Fairy tales can be retold with contemporary themes. At the Perth Writers Festival 2015, two Australian novelists discussed their latest novels, based on fairy tales. Interestingly, both writers use the story of Rapunzel as a starting point for very different stories. You can read a translation of this fairy story by the Brothers Grimm here.
This was the first of many sessions I attended. I was enchanted. Now I have two new books on my ‘to read’ pile and can’t wait to read them.
An additional bonus for me was that the session was chaired by Delys Bird, who was my first lecturer in literature as part of a Women’s Studies program I undertook as a (very) mature student. I am very grateful to Delys who encouraged me to think about women’s writing in a very different way from before.
‘Fairy stories are deeply embedded in our culture,’ she said in her introduction to the session. ‘They serve as a meaningful commentary.’
According to author Danielle Wood, her novel Mothers Grimm is not for little girls. It links four stories about motherhood based on fairy tales. Now I’m dying to find out how anyone can tell the story of Rapunzel using a contemporary pregnancy yoga class. Or Hansel and Gretel using a child care facility.
The cover states that it is ‘Wickedly dark, astonishingly funny, happy endings are not guaranteed.’ Instead, Danielle says that the stories are about love and pain, and the wonder of contemporary motherhood.
Kate Forsyth also writes about Rapunzel in her novel, Bitter Greens. She said, ‘Rapunzel is locked away from the world in her tower. But, she falls in love, falls into bed, falls pregnant. That’s a lot of falling!’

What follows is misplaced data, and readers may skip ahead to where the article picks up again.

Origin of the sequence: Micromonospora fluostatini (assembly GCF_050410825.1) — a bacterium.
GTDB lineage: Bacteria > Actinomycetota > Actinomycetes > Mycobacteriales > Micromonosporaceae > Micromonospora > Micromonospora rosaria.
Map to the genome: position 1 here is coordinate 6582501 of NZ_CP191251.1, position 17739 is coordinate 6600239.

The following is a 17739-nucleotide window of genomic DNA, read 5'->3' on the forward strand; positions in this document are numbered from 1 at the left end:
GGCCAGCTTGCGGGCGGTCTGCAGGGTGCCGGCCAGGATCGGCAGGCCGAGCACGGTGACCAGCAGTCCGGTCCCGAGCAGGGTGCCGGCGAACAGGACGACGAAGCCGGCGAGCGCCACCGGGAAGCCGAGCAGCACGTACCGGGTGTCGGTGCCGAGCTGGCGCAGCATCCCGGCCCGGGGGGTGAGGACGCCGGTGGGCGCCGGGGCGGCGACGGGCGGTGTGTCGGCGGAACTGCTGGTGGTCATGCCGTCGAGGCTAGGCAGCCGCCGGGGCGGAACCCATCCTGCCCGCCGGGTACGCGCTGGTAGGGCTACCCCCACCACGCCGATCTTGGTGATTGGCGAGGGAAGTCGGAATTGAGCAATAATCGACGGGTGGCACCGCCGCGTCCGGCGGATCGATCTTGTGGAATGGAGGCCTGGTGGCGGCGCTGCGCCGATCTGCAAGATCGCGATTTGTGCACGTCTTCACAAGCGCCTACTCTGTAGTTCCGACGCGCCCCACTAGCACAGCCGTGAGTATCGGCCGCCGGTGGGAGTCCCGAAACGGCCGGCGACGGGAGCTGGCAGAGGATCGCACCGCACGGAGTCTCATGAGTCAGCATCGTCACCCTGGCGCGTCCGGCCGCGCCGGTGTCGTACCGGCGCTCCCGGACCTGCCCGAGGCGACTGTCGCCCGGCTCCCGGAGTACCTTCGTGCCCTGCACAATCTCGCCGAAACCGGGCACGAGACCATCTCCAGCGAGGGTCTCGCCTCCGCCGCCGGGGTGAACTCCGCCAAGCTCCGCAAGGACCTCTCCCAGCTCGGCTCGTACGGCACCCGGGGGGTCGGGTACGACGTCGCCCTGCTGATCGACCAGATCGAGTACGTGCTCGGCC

Points about fairy tales
Kate Forsyth said this about fairy tales
- We have complex relationships with fairy tales
- Fairy tales are women-centred.
- They are almost always about women’s power
- Women in fairy tales are not passive
- They have a powerful voice
- They are often healers.
Danielle Wood said
- I like re-purposing, and using fairy tales to write a novel is a form of re-purposing.
- Different fairy tales mean different things at different times in our culture
- Now we think about different forms of ‘romance’ – family romance, mother-daughter romance and the love between sisters are different forms.
I attended four more sessions after this one. Each was interesting in its own way. But the idea of fairy stories and the way they are deep in our psyche fascinates me.
The Perth Writers Festival 2015 (which was held on the beautiful campus of the University of Western Australia, Crawley) was off to a good start. It was good to catch up with some many writer- and reader- friends over three days.